Rebranding the floral product

Once associated with tradition and the older, female consumer — and definitely not associated with the younger or, for that matter, male consumer — the Liberty floral is one of the rebranding success stories of the 21st century. And we can probably all learn something from it.

In recent years Liberty of London has transformed itself, to become the pattern and printed textiles design of choice for what are undeniably some of the coolest brands around: most notably Target, Nike, J Crew and Supreme.

It’s no coincidence that Liberty has partnered with some of the most cutting edge brands, effectively reframing the traditional floral as avant-garde by having it used for products where the traditional floral would normally not appear. The floral, repositioned, seems quirky, edgy, and even flamboyant. Supreme’s Liberty floral-decorated caps, for example, look completely cutting edge, simply because no one else ever thought to use this kind of print in that kind of way. Supreme, we might note, began as a collective of skaters and artists in downtown New York.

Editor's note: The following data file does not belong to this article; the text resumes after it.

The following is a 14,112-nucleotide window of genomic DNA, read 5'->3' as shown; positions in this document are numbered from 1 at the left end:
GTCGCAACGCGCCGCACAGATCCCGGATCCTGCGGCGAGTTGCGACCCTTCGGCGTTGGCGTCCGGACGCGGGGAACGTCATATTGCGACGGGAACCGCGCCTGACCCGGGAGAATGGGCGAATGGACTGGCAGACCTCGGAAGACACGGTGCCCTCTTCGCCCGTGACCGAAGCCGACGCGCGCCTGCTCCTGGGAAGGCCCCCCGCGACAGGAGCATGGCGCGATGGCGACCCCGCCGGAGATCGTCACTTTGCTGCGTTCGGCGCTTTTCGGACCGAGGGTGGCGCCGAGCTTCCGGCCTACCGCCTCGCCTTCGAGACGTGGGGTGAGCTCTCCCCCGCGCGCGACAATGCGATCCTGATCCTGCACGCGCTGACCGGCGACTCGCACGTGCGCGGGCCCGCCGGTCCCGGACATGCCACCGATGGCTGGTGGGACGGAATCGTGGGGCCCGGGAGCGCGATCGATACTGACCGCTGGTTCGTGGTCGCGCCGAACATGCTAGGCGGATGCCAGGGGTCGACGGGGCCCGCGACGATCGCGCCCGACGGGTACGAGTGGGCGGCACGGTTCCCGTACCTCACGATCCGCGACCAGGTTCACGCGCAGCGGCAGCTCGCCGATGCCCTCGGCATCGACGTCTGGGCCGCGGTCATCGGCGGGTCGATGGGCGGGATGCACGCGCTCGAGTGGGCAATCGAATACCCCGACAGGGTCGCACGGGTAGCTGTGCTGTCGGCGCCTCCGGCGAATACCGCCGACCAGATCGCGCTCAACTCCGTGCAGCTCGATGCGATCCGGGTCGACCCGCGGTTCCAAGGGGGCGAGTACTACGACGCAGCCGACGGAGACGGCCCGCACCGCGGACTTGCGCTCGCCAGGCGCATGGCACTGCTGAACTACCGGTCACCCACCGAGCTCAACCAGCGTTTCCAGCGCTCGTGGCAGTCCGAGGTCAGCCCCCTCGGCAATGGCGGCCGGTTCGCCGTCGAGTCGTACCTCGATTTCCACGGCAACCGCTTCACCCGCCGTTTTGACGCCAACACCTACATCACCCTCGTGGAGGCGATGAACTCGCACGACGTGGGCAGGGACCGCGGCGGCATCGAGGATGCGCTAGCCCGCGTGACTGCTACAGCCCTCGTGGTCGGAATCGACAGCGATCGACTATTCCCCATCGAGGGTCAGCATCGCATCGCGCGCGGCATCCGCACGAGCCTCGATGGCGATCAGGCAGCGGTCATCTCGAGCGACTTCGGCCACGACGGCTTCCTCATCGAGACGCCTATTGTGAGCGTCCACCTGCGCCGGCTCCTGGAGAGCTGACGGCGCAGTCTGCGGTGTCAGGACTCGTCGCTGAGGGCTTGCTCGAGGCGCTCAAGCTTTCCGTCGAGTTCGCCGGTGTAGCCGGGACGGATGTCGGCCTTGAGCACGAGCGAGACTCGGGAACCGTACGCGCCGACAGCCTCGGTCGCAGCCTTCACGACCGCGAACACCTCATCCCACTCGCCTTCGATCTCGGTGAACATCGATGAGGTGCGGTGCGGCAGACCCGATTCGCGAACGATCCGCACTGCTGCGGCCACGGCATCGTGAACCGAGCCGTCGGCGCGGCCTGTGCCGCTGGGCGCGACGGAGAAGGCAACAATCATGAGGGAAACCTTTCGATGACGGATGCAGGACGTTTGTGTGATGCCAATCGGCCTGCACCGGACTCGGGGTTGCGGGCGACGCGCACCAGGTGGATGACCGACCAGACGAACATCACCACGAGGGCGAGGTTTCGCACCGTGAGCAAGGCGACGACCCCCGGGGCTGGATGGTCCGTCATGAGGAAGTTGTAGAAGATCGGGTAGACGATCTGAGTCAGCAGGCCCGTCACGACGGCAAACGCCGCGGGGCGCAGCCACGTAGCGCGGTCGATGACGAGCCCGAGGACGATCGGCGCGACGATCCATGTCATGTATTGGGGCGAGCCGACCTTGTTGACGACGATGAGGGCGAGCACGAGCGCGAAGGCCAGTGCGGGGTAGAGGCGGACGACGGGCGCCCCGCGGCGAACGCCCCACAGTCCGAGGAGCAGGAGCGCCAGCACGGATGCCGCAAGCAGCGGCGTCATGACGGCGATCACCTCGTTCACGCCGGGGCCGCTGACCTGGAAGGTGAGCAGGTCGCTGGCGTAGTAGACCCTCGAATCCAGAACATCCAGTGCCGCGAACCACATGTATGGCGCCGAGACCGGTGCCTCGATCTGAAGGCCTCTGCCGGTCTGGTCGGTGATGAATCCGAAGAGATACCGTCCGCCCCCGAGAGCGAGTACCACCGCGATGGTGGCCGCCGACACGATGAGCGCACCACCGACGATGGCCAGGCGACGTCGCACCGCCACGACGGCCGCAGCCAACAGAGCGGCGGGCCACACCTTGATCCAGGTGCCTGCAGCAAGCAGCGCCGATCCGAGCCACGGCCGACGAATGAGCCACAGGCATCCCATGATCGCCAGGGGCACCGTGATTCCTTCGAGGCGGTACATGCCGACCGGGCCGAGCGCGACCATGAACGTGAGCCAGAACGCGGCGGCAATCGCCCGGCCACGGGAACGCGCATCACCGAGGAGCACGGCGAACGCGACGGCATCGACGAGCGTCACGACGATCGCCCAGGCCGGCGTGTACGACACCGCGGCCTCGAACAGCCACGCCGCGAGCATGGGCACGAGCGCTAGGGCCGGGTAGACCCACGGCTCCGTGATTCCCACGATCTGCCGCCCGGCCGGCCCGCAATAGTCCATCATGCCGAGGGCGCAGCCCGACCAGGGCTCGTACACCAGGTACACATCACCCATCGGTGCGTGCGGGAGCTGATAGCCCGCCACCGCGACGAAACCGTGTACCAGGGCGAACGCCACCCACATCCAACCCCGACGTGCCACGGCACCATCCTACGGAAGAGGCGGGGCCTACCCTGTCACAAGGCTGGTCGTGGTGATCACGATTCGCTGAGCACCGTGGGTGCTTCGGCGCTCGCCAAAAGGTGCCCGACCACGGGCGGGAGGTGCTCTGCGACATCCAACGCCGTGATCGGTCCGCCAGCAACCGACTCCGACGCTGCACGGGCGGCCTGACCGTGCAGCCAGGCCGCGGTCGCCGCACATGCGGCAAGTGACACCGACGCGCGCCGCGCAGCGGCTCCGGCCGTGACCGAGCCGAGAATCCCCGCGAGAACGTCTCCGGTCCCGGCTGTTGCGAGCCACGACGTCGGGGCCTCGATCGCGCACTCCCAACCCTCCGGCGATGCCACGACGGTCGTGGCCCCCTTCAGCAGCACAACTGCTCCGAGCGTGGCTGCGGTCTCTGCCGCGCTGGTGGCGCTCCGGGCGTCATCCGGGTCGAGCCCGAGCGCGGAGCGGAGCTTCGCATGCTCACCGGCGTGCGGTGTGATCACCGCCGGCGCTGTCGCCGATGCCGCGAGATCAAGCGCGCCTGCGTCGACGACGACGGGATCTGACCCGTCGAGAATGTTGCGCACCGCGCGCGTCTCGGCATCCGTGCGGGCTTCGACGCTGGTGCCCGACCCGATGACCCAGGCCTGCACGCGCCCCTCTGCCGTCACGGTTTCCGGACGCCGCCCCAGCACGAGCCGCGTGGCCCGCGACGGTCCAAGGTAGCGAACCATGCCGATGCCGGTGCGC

liberty_floral_rebrandingIf Supreme confirmed Liberty’s new cutting edge chic image, it was it’s partnership with cool chain superstore Target that introduced the brand to young Americans. In 2010, Target launched a range of products, from teapots to peddle bikes, all covered in Liberty florals. This brand of print has also been used, several times, for Nike sneakers, as well as for shoes by J Crew and Dr. Martens. It’s the unexpected placement of the print that makes it — and the product that it is printed on — cool, relevant, new, and, of course, desirable.

Above: 1. Bike by Target (detail). 2. Bike by Target. 3. J Crew Campbell Oxford shoes.  4. Caps by Supreme. 5. Nike sneakers with ditsy floral print. 6. Teapot by Target.

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